Title: Managing self-pollinated germplasm collections to maximize utilization Author
Submitted to: Plant Genetic Resources
Publication Type: Peer Reviewed Journal
Publication Acceptance Date: January 7, 2011
Publication Date: April 1, 2011
Citation: Nelson, R.L. 2011. Managing self-pollinated germplasm collections to maximize utilization. Plant Genetic Resources. 9:123-133. Interpretive Summary: Historically germplasm collections have provided the raw material for plant breeders to use to improve cultivars. Advances in genetics and genomics have greatly expanded the number and types of scientists using germplasm collections. How germplasm collections are managed can impact how successfully they are used. Using the USDA Soybean Germplasm Collection as a model, the advantages of having all self-pollinating entries in a germplasm collection represent a single genetic type (pure lines) rather than maintaining entries as they were collected, even if they are mixed seed lots, is discussed. Maintaining pure lines reduces the risks of genetic loss. It also makes evaluation more accurate and affordable. The presentation of distribution statistics over the last 15 years demonstrates the how intensively and broadly the USDA Soybean Germplasm Collection is used. This information will be of use to all scientists involved in maintaining and utilizing plant genetic resources.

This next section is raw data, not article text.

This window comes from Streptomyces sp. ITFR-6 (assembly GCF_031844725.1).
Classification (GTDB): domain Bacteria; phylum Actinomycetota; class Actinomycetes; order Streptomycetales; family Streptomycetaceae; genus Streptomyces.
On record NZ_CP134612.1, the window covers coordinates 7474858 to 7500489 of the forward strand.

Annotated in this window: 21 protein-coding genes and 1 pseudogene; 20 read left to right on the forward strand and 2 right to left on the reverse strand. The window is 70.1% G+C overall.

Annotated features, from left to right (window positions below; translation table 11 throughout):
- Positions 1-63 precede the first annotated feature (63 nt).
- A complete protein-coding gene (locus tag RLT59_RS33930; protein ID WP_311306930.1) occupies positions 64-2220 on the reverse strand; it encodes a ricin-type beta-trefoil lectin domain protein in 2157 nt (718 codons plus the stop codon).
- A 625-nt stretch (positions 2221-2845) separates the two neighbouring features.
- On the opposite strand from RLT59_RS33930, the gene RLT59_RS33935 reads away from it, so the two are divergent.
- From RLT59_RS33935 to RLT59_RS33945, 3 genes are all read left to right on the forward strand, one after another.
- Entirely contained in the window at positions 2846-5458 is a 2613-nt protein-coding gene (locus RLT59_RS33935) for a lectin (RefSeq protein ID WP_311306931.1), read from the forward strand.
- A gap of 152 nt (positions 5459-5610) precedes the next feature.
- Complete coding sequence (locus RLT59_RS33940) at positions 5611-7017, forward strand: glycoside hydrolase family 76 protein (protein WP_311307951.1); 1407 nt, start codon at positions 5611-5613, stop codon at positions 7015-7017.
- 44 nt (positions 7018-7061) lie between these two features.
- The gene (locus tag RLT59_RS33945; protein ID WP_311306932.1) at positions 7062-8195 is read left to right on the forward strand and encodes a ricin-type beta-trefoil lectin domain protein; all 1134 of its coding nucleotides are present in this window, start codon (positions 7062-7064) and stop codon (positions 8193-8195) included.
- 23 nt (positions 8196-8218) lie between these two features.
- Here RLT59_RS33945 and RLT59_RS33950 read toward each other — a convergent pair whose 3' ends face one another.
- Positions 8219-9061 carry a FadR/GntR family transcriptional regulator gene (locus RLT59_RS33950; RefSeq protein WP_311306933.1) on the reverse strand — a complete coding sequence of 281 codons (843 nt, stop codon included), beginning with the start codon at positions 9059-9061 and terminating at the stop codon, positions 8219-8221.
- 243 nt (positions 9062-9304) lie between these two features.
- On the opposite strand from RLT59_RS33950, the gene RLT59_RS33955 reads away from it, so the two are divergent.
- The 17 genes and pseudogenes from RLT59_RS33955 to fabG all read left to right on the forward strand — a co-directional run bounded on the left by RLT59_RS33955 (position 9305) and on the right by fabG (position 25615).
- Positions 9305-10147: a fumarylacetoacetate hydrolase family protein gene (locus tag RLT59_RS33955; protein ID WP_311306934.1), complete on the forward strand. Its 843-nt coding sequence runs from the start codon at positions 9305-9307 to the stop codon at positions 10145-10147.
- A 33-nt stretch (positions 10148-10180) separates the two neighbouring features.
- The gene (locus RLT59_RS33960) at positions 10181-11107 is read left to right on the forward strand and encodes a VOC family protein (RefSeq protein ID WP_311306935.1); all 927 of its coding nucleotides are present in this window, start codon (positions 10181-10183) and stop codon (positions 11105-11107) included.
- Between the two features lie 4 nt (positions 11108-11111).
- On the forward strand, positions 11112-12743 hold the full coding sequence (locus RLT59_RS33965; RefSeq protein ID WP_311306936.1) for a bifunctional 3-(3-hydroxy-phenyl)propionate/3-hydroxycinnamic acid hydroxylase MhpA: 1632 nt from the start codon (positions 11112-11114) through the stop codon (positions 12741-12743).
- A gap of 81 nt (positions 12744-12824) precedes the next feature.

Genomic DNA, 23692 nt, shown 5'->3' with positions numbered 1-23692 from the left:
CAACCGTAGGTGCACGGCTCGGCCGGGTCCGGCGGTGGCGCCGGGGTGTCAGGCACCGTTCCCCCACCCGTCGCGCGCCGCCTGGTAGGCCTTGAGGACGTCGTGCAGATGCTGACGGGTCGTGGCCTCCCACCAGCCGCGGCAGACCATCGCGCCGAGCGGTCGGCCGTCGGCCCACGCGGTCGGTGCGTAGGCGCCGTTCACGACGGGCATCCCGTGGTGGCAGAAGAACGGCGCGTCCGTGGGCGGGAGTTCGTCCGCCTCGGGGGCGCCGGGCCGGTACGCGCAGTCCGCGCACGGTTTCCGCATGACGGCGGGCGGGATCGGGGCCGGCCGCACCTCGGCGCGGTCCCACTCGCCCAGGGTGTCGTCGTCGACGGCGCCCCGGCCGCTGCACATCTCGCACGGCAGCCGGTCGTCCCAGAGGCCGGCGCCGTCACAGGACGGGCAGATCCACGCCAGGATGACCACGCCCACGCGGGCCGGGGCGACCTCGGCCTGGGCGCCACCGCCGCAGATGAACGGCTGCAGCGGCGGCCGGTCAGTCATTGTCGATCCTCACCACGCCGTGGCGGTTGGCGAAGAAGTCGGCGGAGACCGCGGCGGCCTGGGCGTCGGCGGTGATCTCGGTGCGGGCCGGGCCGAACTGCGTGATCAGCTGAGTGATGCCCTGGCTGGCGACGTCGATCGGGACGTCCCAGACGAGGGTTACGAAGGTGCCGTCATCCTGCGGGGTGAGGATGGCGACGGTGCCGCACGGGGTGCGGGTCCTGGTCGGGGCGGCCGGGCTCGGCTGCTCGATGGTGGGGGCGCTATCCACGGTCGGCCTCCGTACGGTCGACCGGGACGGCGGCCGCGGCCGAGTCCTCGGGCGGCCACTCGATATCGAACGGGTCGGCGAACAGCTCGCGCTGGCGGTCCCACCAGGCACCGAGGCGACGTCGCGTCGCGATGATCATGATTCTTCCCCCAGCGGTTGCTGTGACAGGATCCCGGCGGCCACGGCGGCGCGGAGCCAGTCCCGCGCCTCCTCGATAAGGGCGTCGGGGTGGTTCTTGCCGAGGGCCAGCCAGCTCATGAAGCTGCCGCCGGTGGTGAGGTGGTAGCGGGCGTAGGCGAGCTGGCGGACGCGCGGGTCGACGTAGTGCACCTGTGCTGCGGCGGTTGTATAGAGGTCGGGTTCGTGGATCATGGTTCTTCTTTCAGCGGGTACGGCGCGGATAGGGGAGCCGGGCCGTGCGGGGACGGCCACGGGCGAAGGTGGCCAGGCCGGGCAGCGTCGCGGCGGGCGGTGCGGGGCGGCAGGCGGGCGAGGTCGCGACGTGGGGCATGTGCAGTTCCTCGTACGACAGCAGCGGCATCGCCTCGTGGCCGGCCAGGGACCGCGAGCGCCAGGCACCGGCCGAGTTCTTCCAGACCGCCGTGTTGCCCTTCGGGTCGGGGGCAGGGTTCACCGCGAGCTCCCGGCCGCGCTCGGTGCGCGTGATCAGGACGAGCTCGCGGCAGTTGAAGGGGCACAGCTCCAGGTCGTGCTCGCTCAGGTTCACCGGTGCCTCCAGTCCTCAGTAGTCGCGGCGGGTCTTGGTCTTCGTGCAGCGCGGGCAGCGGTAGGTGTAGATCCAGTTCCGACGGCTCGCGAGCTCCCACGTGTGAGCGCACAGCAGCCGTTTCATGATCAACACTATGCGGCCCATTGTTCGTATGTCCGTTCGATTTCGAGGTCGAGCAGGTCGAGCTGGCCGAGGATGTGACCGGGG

Technical Abstract: The primary mission of germplasm collections is to preserve genetic diversity, but germplasm is preserved so that it can be used. Historically the standard practice is that all germplasm accessions should be maintained as collected so that even self-pollinated accessions are maintained as heterogeneous seed lots. In theory, this seems like an ideal strategy for preserving genetic diversity, but in practice it is simply not workable. Heterogeneous accessions are in constant risk of change and loss. It is possible to mitigate the risk factors but they can only be lessened and not eliminated. Maintaining pure line accessions for self-pollinated species not only eliminates the problems associated with genetic drift and natural selection, but enhances the accuracy of the evaluations and fosters effective germplasm utilization. Neither the current capacity to characterize entire germplasm collections with tens of thousands of DNA markers and the future potential of extensive whole genome sequencing can be realized unless accessions are homogeneous and homozygous. In this manuscript, the case is made for pure lining self-pollinated germplasm accessions using the USDA Soybean Germplasm Collection, which has maintained pure lined accessions for over 50 years, as an example. There is also an analysis of the extensive seed distribution from this collection to indicate the value of a diverse collection of genotypes.